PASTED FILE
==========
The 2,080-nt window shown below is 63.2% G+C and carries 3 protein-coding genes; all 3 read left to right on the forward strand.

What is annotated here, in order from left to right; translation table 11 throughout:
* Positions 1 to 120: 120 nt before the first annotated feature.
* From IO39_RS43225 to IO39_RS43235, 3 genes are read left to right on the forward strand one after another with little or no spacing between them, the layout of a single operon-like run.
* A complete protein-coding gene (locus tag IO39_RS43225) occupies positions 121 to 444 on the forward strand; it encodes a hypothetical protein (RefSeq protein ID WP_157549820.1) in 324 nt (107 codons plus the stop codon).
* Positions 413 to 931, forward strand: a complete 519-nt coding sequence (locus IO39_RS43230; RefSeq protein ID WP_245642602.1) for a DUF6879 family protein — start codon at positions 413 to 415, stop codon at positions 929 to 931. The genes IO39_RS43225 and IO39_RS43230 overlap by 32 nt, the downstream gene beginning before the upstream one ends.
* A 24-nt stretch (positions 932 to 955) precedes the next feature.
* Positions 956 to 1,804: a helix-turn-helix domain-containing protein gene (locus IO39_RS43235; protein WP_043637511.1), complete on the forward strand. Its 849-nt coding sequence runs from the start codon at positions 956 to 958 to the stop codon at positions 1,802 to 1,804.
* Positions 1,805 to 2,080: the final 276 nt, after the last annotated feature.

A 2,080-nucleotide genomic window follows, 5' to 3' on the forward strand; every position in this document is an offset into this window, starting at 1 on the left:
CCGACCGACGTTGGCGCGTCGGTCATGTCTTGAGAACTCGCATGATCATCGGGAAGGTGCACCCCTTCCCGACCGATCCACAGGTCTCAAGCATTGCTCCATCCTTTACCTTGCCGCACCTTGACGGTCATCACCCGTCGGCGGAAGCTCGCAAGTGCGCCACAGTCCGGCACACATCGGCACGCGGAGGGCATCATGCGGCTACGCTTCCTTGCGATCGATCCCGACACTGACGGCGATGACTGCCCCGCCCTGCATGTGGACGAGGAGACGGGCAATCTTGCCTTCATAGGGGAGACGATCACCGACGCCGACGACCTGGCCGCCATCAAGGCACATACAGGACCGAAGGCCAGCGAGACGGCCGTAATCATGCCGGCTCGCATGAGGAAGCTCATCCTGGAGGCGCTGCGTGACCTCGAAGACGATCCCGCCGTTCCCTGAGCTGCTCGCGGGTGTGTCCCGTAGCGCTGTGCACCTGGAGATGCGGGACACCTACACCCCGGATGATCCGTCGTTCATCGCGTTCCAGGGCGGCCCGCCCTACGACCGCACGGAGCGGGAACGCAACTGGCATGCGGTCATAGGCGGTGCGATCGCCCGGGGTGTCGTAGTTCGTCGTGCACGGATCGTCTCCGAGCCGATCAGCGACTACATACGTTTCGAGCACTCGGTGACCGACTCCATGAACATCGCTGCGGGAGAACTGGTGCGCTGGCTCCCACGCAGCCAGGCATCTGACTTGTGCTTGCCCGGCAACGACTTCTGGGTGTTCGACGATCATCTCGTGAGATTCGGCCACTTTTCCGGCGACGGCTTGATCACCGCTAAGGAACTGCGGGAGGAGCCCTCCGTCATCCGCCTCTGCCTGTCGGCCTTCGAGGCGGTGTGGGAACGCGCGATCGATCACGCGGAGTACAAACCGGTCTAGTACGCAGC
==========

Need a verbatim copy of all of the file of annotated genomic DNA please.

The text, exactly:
The 2,080-nt window shown below is 63.2% G+C and carries 3 protein-coding genes; all 3 read left to right on the forward strand.

What is annotated here, in order from left to right; translation table 11 throughout:
* Positions 1 to 120: 120 nt before the first annotated feature.
* From IO39_RS43225 to IO39_RS43235, 3 genes are read left to right on the forward strand one after another with little or no spacing between them, the layout of a single operon-like run.
* A complete protein-coding gene (locus tag IO39_RS43225) occupies positions 121 to 444 on the forward strand; it encodes a hypothetical protein (RefSeq protein ID WP_157549820.1) in 324 nt (107 codons plus the stop codon).
* Positions 413 to 931, forward strand: a complete 519-nt coding sequence (locus IO39_RS43230; RefSeq protein ID WP_245642602.1) for a DUF6879 family protein — start codon at positions 413 to 415, stop codon at positions 929 to 931. The genes IO39_RS43225 and IO39_RS43230 overlap by 32 nt, the downstream gene beginning before the upstream one ends.
* A 24-nt stretch (positions 932 to 955) precedes the next feature.
* Positions 956 to 1,804: a helix-turn-helix domain-containing protein gene (locus IO39_RS43235; protein WP_043637511.1), complete on the forward strand. Its 849-nt coding sequence runs from the start codon at positions 956 to 958 to the stop codon at positions 1,802 to 1,804.
* Positions 1,805 to 2,080: the final 276 nt, after the last annotated feature.

A 2,080-nucleotide genomic window follows, 5' to 3' on the forward strand; every position in this document is an offset into this window, starting at 1 on the left:
CCGACCGACGTTGGCGCGTCGGTCATGTCTTGAGAACTCGCATGATCATCGGGAAGGTGCACCCCTTCCCGACCGATCCACAGGTCTCAAGCATTGCTCCATCCTTTACCTTGCCGCACCTTGACGGTCATCACCCGTCGGCGGAAGCTCGCAAGTGCGCCACAGTCCGGCACACATCGGCACGCGGAGGGCATCATGCGGCTACGCTTCCTTGCGATCGATCCCGACACTGACGGCGATGACTGCCCCGCCCTGCATGTGGACGAGGAGACGGGCAATCTTGCCTTCATAGGGGAGACGATCACCGACGCCGACGACCTGGCCGCCATCAAGGCACATACAGGACCGAAGGCCAGCGAGACGGCCGTAATCATGCCGGCTCGCATGAGGAAGCTCATCCTGGAGGCGCTGCGTGACCTCGAAGACGATCCCGCCGTTCCCTGAGCTGCTCGCGGGTGTGTCCCGTAGCGCTGTGCACCTGGAGATGCGGGACACCTACACCCCGGATGATCCGTCGTTCATCGCGTTCCAGGGCGGCCCGCCCTACGACCGCACGGAGCGGGAACGCAACTGGCATGCGGTCATAGGCGGTGCGATCGCCCGGGGTGTCGTAGTTCGTCGTGCACGGATCGTCTCCGAGCCGATCAGCGACTACATACGTTTCGAGCACTCGGTGACCGACTCCATGAACATCGCTGCGGGAGAACTGGTGCGCTGGCTCCCACGCAGCCAGGCATCTGACTTGTGCTTGCCCGGCAACGACTTCTGGGTGTTCGACGATCATCTCGTGAGATTCGGCCACTTTTCCGGCGACGGCTTGATCACCGCTAAGGAACTGCGGGAGGAGCCCTCCGTCATCCGCCTCTGCCTGTCGGCCTTCGAGGCGGTGTGGGAACGCGCGATCGATCACGCGGAGTACAAACCGGTCTAGTACGCAGC